This article appeared in the October 2012 issue of Current Economics with permission of the author.
Gold and Oil
US Republican policy drafts suggest the establishment of a “Gold Commission”, and the possible return to a gold standard and abandonment of Bernanke’s Quantitative Easing (QE) policies. We review the implications of a gold standard, and what it would likely mean for financial markets.
Ever since US Governor Rick Perry suggested that Ben Bernanke’s QE policies were “Treasonous”, intimating that the policy was an unpatriotic currency debasement, the Republican campaign has been in search of an alternative to the Fed’s current monetary strategy. As well as probably replacing Ben Bernanke as Chairman of the Fed, and possibly an audit and complete reformulation of the Federal Reserve, this party has recently toyed with the re-introduction of some form of gold standard, an anchor for the US dollar (USD), and for monetary policy.
In what follows, we consider the pros and cons of a return to some form of gold standard in terms of how it addresses the economic problems suffered in the US today. However, we have to say from the outset, that we can find few arguments that would support such a policy shift.
The starting point for this discussion is to set out what such a gold standard might entail, and of course, until and unless this “Gold Commission” is set up and deliberates, we have almost nothing to go on here, so we will limit this first part to a few generalisations.
Figure 1: US GDP Growth and Inflation During and Outside Gold Standards
Source: EcoWin, ING
In its pure form, a specie gold standard circulates the currency in the form of coins with a fixed gold content (sometimes a gold and silver specie). But we have moved on a bit since those lute-playing times. An American-Eagle based US economy is probably more of a post-nuclear apocalyptic alternative than a serious contender to today’s Fed.
A gold bullion standard seems a more likely candidate, where US dollar notes are freely exchangeable for gold bullion at a fixed price. This could be combined with a gold exchange standard, in which other countries fix their currencies to a gold backed US dollar, to produce something that would look very like the Bretton-Woods system that took over from existing Gold standards after the Second World War up until 1971.
Simply put, backing the currency with gold provides a limit to the monetary expansion possible by the Central Bank. With a 100% gold reserve standard, the money supply is fully backed (a bit like a currency board) and convertible into gold bullion. An economy under this regime could only expand its money supply to the extent that it accumulated gold through running current account surpluses, or through an increase in the rate at which it mined gold. Such increases would likely be very limited indeed unless the currency was substantially undervalued.
In contrast, today’s financial world allows Central Banks to influence in both directions the money multiplier of a fractional banking system by altering money market rates, and in extremis, can create (and destroy) money electronically, giving far greater flexibility to monetary policy to offset growth or contractions.
Flexibility sounds like a good thing to have, and indeed, this is how it sounds to the vast majority of economists. That said, Austrian school advocates will argue that a less than fully backed gold reserve standard, say with only partial backing, would allow for a much more flexible approach of the Central Bank to monetary policy, whilst also providing benefits in terms of enhanced anti-inflation properties.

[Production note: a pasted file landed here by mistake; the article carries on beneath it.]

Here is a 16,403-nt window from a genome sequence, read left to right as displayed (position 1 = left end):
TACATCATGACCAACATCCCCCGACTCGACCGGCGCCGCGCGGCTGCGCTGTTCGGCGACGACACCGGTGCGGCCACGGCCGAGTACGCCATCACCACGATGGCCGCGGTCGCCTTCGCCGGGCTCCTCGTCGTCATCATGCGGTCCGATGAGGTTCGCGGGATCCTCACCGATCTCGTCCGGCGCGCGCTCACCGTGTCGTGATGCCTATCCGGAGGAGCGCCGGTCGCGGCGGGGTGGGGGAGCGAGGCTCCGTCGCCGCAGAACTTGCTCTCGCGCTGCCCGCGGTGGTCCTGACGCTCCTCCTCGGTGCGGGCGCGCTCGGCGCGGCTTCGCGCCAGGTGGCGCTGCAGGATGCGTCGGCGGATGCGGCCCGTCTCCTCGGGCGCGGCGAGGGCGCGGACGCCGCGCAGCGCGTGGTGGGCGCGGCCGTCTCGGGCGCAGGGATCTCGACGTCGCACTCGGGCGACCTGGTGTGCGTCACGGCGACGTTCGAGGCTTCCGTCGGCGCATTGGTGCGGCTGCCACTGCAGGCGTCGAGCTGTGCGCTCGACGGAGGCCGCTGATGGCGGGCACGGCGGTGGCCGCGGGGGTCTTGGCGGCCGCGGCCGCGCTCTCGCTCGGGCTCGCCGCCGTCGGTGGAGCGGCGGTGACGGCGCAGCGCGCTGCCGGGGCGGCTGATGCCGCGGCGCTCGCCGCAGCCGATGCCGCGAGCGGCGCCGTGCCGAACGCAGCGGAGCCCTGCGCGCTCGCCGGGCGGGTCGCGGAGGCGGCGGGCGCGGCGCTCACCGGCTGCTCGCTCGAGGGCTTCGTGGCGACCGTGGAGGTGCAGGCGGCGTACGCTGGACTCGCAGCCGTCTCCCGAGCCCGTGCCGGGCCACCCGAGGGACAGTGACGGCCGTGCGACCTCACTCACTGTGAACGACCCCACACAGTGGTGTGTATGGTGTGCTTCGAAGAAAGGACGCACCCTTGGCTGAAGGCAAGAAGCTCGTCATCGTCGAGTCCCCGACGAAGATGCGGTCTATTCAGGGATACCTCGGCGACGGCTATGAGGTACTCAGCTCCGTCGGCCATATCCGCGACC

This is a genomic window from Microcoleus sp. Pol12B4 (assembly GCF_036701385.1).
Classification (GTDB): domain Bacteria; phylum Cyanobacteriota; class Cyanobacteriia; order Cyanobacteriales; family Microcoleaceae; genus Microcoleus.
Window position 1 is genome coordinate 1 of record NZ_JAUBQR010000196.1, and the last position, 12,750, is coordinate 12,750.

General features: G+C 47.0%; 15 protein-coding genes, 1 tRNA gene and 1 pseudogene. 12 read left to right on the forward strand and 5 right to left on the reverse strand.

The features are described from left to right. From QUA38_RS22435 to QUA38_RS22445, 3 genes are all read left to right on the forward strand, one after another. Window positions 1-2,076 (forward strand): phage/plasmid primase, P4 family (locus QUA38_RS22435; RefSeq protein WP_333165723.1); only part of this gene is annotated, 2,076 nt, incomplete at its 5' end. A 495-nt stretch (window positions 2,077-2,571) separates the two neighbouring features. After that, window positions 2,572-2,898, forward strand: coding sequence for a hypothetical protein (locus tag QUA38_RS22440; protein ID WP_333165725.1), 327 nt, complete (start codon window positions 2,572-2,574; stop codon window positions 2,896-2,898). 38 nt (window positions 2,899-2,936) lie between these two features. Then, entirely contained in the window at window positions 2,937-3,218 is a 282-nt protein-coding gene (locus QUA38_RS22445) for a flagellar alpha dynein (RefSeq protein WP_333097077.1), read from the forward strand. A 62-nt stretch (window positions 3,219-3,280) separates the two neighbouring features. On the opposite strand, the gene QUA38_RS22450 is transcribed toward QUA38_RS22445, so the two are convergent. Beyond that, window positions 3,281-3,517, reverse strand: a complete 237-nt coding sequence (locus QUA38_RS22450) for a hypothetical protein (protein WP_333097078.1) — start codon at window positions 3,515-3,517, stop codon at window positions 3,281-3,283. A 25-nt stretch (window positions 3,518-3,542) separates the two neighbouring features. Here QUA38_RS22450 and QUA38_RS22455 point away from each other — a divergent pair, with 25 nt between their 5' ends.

The Federal Reserve Act of 1913 set out just such a partial reserve system, in which the Federal Reserve Banks would have to maintain reserves in gold “of lawful money” of not less than 35% of its deposits, and not less than 40% against its Federal Reserve notes. In practice, this gave the Federal Reserve the power to use discount rate policy to choke off or unleash credit growth according to the state of the domestic economy. However, such a partially backed currency regime would preclude the sort of long-running stimulus that the Fed has been running since the global financial crisis. In times of crisis such as this, gold reserves would quickly become depleted, undermining confidence in the currency and eventually breaking the link with gold, as it did multiple times during the somewhat chequered history of gold standards.
Indeed, the litany of crisis and economic disaster, both during, and frequently because of previous instances of gold standards, is so long and chequered, that it seems remarkable that anyone with any inkling of economic history would go down this path:
Britain, which prior to the First World War, had enjoyed global reserve currency status, attempted to rejoin the gold standard at its pre-war parity of $4.8665 in April 1925, following a bout of deflation that had brought its price level down by 50% since 1920. The high interest rates that the Bank of England had to maintain to achieve this parity condemned Britain to further years of economic stagnation, which was brought to a sticky end in 1931 after market panic in Austria and Germany following the collapse of Kreditanstalt leading to the liquidation of sterling deposits in exchange for gold.
With Britain’s abandonment of the gold standard, the US dollar
became the default gold standard reserve currency, whilst Central Banks
in Europe had opted to adopt a gold bullion standard rather than a gold
exchange standard to limit gold outflows. These banks continued to run
down foreign exchange, and the steady outflow of gold from the US was
only partially sterilised by the Federal Reserve through stimulatory open
market operations. The Great Depression in 1929 led to a flight of funds
from the US, and by 1933, thanks in part to the tight policy implemented
to defend the gold standard, stock prices were down 80% from the 1929
peak, and output, wholesale prices and the money supply were all down
by about two thirds of their 1929 level. In March 1933, the gold standard